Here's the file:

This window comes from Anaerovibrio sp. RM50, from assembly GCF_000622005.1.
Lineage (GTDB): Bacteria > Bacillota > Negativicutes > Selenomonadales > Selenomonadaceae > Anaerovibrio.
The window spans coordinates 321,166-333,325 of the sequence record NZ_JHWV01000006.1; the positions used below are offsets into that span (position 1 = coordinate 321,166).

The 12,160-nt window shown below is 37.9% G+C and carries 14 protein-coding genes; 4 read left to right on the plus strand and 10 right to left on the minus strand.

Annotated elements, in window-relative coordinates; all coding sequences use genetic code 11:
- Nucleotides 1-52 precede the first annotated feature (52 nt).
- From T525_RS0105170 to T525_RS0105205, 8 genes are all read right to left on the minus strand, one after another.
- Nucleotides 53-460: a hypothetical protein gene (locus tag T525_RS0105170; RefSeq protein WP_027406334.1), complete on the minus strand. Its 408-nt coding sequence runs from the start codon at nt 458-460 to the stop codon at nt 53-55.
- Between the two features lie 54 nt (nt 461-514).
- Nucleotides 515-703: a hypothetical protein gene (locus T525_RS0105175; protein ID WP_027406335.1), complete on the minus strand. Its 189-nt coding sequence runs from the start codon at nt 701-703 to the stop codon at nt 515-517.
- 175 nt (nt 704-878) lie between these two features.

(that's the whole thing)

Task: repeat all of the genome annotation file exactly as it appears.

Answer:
This window comes from Anaerovibrio sp. RM50, from assembly GCF_000622005.1.
Lineage (GTDB): Bacteria > Bacillota > Negativicutes > Selenomonadales > Selenomonadaceae > Anaerovibrio.
The window spans coordinates 321,166-333,325 of the sequence record NZ_JHWV01000006.1; the positions used below are offsets into that span (position 1 = coordinate 321,166).

The 12,160-nt window shown below is 37.9% G+C and carries 14 protein-coding genes; 4 read left to right on the plus strand and 10 right to left on the minus strand.

Annotated elements, in window-relative coordinates; all coding sequences use genetic code 11:
- Nucleotides 1-52 precede the first annotated feature (52 nt).
- From T525_RS0105170 to T525_RS0105205, 8 genes are all read right to left on the minus strand, one after another.
- Nucleotides 53-460: a hypothetical protein gene (locus tag T525_RS0105170; RefSeq protein WP_027406334.1), complete on the minus strand. Its 408-nt coding sequence runs from the start codon at nt 458-460 to the stop codon at nt 53-55.
- Between the two features lie 54 nt (nt 461-514).
- Nucleotides 515-703: a hypothetical protein gene (locus T525_RS0105175; protein ID WP_027406335.1), complete on the minus strand. Its 189-nt coding sequence runs from the start codon at nt 701-703 to the stop codon at nt 515-517.
- 175 nt (nt 704-878) lie between these two features.